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NCJRS Abstract

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NCJ Number: 97216 Find in a Library
Title: Crime File: Biology and Crime
Series: NIJ Crime Files
Corporate Author: Police Foundation
United States of America
Date Published: 1984
Sponsoring Agency: National Institute of Justice (NIJ)
Washington, DC 20531
National Institute of Justice/NCJRS
Rockville, MD 20850
Police Foundation
Washington, DC 20036
US Dept of Justice NIJ Pub
Washington, DC 20531
Grant Number: 84-IJ-CX-0031
Sale Source: National Institute of Justice/NCJRS
Audiovisual Sales
Box 6000, Dept F
Rockville, MD 20850
United States of America
Document: PDF (Study Guide)|Video (28:30)
Type: Report (Study/Research)
Language: English
Country: United States of America
Annotation: This video cassette, number 17 in the Crime File series, portrays a 3-member panel discussion of twin and adoption studies that have sought to determine whether genetic factors contribute to criminal behavior; implications of study findings for public policy are also considered.
Abstract: Panelist Sarnoff Mednick, professor at the University of Southern California, describes his Scandinavian adoption study, which found that adopted children with natural parents having criminal histories were more likely to commit property crimes than were adopted children with adoptive parents having criminal histories. He identifies the autonomic nervous system as possibly a central biological factor in deviant behavior, since offenders have a characteristically low emotionality not amenable to disciplinary conditioning. Panelist Deborah Denno, professor at the University of Pennsylvania, notes the Mednick's adoption study found genetic correlations with property crime behavior but not with violent crimes. She describes her research studies as having found correlations between various perinatal biological disorders and subsequent violent behavior. Panelist Richard Herrnstein, professor at Harvard University, identifies genetically transmitted characteristics of typical offenders, namely, low IQ, low arousal of the autonomic nervous system, and an impulsivity that discounts future consequences of present behavior. Panelists disagree on whether instrumentation has been sufficiently developed to identify persons biologically at risk of deviant behavior. Assuming that such identifications could be made, the panel discusses approaches for positively influencing at risk children.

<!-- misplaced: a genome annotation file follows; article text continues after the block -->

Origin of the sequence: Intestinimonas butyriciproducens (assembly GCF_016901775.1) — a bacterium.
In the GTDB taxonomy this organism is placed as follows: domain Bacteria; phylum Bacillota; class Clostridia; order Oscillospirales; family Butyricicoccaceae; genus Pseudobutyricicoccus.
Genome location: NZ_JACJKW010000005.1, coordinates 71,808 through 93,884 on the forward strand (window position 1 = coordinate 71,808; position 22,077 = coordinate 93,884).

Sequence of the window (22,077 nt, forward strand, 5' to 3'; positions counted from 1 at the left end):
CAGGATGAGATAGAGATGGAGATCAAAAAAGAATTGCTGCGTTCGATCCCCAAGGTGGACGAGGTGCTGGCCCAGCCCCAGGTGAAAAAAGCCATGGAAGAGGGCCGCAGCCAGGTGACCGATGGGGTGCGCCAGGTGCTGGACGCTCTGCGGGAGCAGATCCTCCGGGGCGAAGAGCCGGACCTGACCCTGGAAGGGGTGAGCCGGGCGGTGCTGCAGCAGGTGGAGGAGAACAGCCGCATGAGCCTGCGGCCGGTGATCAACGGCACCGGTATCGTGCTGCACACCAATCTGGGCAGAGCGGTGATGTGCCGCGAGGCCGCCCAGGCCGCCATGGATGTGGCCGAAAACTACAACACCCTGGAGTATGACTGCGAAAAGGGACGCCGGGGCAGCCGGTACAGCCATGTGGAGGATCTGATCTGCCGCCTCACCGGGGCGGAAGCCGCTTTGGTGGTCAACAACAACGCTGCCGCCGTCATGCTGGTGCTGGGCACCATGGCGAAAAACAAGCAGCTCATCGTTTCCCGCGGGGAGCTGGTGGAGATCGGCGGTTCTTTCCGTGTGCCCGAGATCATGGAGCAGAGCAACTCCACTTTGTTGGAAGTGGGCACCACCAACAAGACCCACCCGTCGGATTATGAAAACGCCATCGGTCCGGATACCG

Index Term(s): Genetic influences on behavior; Prenatal biological influences; Studies of adopted children; Videotapes
Note: Videocassette (3/4 inch, Beta, and VHS), 28 minutes in length, color.
To cite this abstract, use the following link:
http://www.ncjrs.gov/App/publications/abstract.aspx?ID=97216

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